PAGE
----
Silje Vallestad is an entrepreneur specializing in technology innovation. As a woman in the tech industry, Vallestad experienced a scenario that many women know all too well: she was underestimated simply by virtue of her gender. In 2006, she got the idea to develop a cell phone just for kids that would allow parents to control the features accessible to their children. She started contacting investors to share her idea and the technical specifications for the phone, but she “waited, and waited, and waited for two weeks” with no response. So what did she do? She changed her signature from Mrs. Vallestad to Mr. Vallestad, and “everyone wanted to work with Mr. Vallestad.”
But, despite the blatant discrimination she faced as a woman, she fought to solidify her place in the tech industry. In 2011, Vallestad launched the safety app bSafe—with the tagline “never walk alone again”—which includes a variety of features aimed at making its users feel safe, including an SOS alarm, GPS location tracking that users can share with friends and family, and fake phone calls that allow users to “get out of unpleasant or threatening situations.” After winning the award for Female Entrepreneur of the Year in March 2011, Vallestad “promised to develop a mobile safety alarm for women with the $200,000 prize money she won,” and through the bSafe app, she did just that.
Motivated by statistics about the prevalence of sexual assault against women ages 18-24, and the Justice Department’s estimate that “one in five women will experience rape or attempted rape during their college years” Vallestad created the bSafe app to help empower women. As she puts it, “We all carry cell phones, so it’s only natural to make our phones into a safety device if needed. Most women already rely on their cell phone when feeling unsafe. Who hasn’t had the phone ready in hand when walking alone at night? Or called someone to keep them company? Or even pretended to be speaking with someone to avoid getting approached by strangers?”—unfortunately, this is another tale too many women know all too well.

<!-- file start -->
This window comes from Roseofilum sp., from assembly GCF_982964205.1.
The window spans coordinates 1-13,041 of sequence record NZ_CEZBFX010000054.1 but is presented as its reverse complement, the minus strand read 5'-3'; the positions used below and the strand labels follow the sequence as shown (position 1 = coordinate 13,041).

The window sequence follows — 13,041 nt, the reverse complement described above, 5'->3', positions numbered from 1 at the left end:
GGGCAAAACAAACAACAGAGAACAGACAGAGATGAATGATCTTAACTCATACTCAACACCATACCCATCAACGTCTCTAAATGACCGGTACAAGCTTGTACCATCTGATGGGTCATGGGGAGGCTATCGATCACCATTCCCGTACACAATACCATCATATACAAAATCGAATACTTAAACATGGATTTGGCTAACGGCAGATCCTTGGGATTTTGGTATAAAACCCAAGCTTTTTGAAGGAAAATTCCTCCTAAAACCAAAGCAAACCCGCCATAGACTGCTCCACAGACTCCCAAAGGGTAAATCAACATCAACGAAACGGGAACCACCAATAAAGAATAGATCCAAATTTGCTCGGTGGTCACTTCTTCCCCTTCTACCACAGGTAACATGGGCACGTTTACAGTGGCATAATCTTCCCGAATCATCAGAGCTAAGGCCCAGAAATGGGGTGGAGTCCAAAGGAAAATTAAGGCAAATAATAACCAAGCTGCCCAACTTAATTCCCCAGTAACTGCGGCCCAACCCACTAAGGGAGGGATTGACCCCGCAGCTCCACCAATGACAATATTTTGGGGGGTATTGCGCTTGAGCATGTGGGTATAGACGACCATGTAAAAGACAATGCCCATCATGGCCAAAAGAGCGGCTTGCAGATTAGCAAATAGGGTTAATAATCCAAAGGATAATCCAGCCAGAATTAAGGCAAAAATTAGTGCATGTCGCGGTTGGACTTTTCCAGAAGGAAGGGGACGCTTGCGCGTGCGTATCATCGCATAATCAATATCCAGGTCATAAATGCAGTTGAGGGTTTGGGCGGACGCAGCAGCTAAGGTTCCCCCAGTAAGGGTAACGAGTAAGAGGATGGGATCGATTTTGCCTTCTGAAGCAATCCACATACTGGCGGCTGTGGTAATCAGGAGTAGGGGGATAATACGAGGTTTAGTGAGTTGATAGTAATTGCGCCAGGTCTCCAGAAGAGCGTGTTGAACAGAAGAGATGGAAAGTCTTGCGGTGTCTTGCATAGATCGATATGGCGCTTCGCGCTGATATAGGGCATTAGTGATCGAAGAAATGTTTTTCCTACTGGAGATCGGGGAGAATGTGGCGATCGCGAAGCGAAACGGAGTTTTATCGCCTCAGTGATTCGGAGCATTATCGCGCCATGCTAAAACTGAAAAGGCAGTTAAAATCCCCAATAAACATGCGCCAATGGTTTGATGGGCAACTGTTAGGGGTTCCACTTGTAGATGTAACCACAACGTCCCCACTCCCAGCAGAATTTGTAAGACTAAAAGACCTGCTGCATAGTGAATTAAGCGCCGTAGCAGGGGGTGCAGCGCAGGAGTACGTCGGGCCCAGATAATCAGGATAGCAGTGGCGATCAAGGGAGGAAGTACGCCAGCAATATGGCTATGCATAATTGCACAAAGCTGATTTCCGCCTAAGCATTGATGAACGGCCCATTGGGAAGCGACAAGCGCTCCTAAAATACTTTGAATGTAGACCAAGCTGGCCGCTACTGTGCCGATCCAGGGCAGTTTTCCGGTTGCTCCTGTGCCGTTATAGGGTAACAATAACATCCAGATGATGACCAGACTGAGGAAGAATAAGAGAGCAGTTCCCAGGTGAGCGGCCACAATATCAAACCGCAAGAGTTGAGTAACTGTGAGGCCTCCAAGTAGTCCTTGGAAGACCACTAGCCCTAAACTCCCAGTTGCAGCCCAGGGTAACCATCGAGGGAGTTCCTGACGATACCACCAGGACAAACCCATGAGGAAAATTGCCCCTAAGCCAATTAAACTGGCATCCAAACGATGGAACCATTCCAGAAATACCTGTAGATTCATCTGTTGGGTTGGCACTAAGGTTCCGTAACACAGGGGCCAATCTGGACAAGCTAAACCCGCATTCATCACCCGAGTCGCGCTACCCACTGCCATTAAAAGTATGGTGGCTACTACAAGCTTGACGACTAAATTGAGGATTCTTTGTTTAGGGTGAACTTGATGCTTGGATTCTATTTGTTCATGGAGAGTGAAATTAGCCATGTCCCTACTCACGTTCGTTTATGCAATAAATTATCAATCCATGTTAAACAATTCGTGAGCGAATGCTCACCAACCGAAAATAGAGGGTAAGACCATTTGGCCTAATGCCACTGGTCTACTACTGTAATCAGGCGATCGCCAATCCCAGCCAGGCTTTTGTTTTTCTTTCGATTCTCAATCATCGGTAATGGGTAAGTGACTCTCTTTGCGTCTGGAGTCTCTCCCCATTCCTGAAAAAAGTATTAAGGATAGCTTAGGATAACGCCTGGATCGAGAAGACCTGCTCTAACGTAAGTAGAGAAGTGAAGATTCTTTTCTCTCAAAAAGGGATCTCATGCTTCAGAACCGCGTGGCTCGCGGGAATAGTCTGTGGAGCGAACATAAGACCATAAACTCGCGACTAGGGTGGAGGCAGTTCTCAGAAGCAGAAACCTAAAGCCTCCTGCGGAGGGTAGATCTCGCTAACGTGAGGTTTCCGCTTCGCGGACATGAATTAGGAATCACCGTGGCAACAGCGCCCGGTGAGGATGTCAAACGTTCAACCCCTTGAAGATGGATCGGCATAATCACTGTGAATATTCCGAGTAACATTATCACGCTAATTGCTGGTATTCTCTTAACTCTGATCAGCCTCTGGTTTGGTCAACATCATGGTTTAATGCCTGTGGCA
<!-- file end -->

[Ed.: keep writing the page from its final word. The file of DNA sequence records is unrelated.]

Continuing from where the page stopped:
A Wrinkle in Time
This year, the 1962 novel A Wrinkle in Time—which is unique in that it’s a sci-fi story with a female protagonist—was adapted for the big screen. The novel was written by Madeleine L’Engle. The film was written by Jennifer Lee and produced by Catherine Hand. It was directed by Ava Duvernay—who is now “the fourth woman to solo-direct a movie with a budget over $100 million and the first African-American woman ever to do so.” The film stars Storm Reid, Oprah Winfrey, Reese Witherspoon, and Mindy Kaling. Notice anything? That’s right—a powerful group of women (and Reid, a 14-year-old girl) both onscreen and behind the scenes.
With Wrinkle, Duvernay set out to show Black women and girls onscreen in a way they had not been portrayed before. “All kinds of people deserve to see themselves in these films, and that’s what we’re trying to do,” she said. Witherspoon, a veteran actress who has starred in movies including Cruel Intentions and Legally Blonde, and produced movies like Gone Girl said “I’ve never seen somebody demand inclusiveness like that.”
In an interview with NBC, Duvernay said that she identifies with the lead character in the story, who she describes as awkward and nerdy, but a leader in her own right. “I want black girls and little girls of all colors to see themselves as the hero. In this film, Meg is the leader of her crew. She’s got her little brother, Charles Wallace, who’s in her ear. She’s got her friend, Calvin, who’s in her ear. But they’re in her ear because they’re asking her, “Meg, what do we do?” She’s the leader.”
In 1996, award-winning photojournalist Yunghi Kim began what would become one of her most meaningful endeavors; through photography, she documented the lives of former South Korean “Comfort Women”—Korean women, many of whom were only teenagers at the time, who were “forced into sexual slavery by the Japanese army during its occupation of Korea during World War II.” Many of the women were deceived by false promises of job opportunities cooking, cleaning, or in factories; Kim—whose family emigrated from South Korea to the United States for better economic opportunities—said that she “could relate to going to a foreign land for economic reasons … to send money [home]” and that it’s an especially important issue throughout the Korean and Korean-American communities because “it could have happened to [anyone’s] daughter.”